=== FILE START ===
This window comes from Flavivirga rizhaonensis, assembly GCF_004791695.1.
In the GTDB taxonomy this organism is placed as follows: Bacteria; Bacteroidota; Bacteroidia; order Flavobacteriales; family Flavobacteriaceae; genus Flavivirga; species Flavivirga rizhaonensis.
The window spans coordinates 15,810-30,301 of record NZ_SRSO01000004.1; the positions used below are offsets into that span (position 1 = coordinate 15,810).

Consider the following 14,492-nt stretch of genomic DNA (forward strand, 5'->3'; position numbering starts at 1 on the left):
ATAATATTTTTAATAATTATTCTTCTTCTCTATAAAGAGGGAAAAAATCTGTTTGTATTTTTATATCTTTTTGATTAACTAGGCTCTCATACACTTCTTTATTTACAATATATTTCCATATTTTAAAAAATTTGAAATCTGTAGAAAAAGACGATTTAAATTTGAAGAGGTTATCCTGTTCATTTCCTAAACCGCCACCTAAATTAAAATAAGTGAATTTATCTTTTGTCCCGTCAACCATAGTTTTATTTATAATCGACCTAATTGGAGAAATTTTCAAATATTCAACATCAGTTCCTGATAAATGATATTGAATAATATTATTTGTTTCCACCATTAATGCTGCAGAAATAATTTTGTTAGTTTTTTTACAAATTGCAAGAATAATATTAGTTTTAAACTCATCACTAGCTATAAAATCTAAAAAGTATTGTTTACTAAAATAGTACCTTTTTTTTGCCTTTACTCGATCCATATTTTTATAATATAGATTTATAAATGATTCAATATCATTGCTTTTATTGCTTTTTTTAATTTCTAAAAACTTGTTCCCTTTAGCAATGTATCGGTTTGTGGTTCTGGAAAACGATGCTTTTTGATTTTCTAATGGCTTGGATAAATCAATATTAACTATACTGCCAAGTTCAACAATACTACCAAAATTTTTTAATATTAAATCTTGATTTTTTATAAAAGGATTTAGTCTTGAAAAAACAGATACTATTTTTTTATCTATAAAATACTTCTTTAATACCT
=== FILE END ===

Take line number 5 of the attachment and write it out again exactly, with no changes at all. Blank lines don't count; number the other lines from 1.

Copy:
ATAATATTTTTAATAATTATTCTTCTTCTCTATAAAGAGGGAAAAAATCTGTTTGTATTTTTATATCTTTTTGATTAACTAGGCTCTCATACACTTCTTTATTTACAATATATTTCCATATTTTAAAAAATTTGAAATCTGTAGAAAAAGACGATTTAAATTTGAAGAGGTTATCCTGTTCATTTCCTAAACCGCCACCTAAATTAAAATAAGTGAATTTATCTTTTGTCCCGTCAACCATAGTTTTATTTATAATCGACCTAATTGGAGAAATTTTCAAATATTCAACATCAGTTCCTGATAAATGATATTGAATAATATTATTTGTTTCCACCATTAATGCTGCAGAAATAATTTTGTTAGTTTTTTTACAAATTGCAAGAATAATATTAGTTTTAAACTCATCACTAGCTATAAAATCTAAAAAGTATTGTTTACTAAAATAGTACCTTTTTTTTGCCTTTACTCGATCCATATTTTTATAATATAGATTTATAAATGATTCAATATCATTGCTTTTATTGCTTTTTTTAATTTCTAAAAACTTGTTCCCTTTAGCAATGTATCGGTTTGTGGTTCTGGAAAACGATGCTTTTTGATTTTCTAATGGCTTGGATAAATCAATATTAACTATACTGCCAAGTTCAACAATACTACCAAAATTTTTTAATATTAAATCTTGATTTTTTATAAAAGGATTTAGTCTTGAAAAAACAGATACTATTTTTTTATCTATAAAATACTTCTTTAATACCT